WASHINGTON — Sen. Tom Coburn called out the Federal Aviation Administration on Thursday for threatening to close air traffic control towers and furlough nearly 50,000 employees while the agency is holding conferences and posting job openings for a “community planners” and “program assistants.”
Coburn, R-Muskogee, sent a letter to Transportation Secretary Ray LaHood, whose department includes the FAA, suggesting other cuts that could be made to save money and protect the safety of the flying public.
“Before considering cuts to essential services, I would encourage the Administration to first cancel all upcoming conferences, freeze all nonessential hiring, reconsider cuts to private control towers, and reduce funding for several low-priority programs before cutting costs that could impact flight safety,” Coburn said in his letter.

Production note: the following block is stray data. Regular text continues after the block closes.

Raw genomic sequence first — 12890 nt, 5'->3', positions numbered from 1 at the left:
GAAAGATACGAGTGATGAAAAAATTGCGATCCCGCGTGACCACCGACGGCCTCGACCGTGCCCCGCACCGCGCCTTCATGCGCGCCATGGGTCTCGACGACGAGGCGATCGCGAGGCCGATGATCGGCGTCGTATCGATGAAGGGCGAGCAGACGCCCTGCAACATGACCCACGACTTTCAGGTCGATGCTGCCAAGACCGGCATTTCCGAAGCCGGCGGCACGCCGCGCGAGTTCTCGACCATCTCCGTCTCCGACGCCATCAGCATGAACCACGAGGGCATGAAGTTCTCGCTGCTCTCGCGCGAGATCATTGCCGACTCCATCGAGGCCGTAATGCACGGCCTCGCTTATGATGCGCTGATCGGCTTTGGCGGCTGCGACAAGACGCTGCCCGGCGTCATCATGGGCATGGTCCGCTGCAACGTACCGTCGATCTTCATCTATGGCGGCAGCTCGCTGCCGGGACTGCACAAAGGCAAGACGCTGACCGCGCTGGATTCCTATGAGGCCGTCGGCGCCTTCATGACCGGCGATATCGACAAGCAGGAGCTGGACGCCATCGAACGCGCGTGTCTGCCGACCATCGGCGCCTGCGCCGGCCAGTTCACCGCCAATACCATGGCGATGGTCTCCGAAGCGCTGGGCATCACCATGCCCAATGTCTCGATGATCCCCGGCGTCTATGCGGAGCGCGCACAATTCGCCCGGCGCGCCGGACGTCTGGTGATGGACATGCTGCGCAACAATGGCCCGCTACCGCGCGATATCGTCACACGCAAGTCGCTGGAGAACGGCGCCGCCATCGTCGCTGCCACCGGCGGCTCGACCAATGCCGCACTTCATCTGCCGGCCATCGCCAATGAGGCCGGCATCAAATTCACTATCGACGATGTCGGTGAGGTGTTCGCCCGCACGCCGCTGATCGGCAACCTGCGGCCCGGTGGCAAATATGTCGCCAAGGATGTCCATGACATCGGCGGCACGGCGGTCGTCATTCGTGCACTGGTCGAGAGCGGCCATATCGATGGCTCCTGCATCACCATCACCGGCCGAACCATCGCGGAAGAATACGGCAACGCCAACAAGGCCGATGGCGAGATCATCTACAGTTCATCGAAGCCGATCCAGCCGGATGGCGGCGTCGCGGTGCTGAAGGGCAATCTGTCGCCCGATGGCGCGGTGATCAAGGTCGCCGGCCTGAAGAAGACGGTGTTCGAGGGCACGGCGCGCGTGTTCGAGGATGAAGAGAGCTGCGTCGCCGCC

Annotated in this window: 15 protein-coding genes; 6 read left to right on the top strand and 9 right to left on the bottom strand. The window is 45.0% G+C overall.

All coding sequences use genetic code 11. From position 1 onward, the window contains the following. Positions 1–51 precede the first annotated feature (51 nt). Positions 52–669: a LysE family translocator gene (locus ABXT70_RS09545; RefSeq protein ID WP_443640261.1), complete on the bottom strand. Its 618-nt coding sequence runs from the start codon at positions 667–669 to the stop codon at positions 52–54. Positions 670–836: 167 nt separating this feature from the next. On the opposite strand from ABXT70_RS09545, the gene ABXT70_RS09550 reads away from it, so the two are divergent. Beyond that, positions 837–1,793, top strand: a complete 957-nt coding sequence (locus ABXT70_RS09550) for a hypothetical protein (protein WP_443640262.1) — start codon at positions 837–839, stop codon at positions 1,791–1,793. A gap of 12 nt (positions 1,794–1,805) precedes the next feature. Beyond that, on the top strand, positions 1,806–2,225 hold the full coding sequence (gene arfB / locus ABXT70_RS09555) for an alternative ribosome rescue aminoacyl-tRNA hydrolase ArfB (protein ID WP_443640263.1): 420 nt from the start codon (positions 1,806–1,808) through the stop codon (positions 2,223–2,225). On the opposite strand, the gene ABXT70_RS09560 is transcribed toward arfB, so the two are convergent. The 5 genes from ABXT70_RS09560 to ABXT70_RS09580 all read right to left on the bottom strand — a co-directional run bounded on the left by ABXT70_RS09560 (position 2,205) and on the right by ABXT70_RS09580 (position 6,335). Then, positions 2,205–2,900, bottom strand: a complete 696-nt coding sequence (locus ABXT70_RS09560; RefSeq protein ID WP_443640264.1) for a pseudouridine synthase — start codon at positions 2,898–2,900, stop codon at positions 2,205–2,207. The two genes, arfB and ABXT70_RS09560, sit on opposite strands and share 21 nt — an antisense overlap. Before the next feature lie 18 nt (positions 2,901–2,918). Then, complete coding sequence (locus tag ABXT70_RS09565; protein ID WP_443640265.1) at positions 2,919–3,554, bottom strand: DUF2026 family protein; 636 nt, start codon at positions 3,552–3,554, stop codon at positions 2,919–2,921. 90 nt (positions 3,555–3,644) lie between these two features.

“The approximately $600 million in required savings from the FAA represents less than 4 percent of the FAA's $15.9 billion budget in fiscal year 2012. I am confident there are numerous options for savings that will not interfere with FAA's mission.”
Spending cuts that went into effect last week are forcing immediate cutbacks at most federal departments and agencies. The cuts are coming almost halfway through the fiscal year and department leaders have complained that they have little flexibility in carrying them out.
Coburn has written almost daily for the past week to the White House budget office and department leaders to point out spending that could be cut before top priorities are affected.
Earlier this week, the FAA began giving the required 30-day notice to employees that they might be furloughed beginning in April. The FAA has about 5,000 direct government employees at the Mike Monroney Aeronautical Center in Oklahoma City.
LaHood, who has warned that furloughing air traffic controllers could lead to flight delays of up to 90 minutes, has been criticized by some congressional Republicans for overstating the impact of the cuts.
An FAA spokesperson referred Thursday to a speech made this week by FAA Administrator Michael Huerta, who said the agency was looking at all options to reduce costs.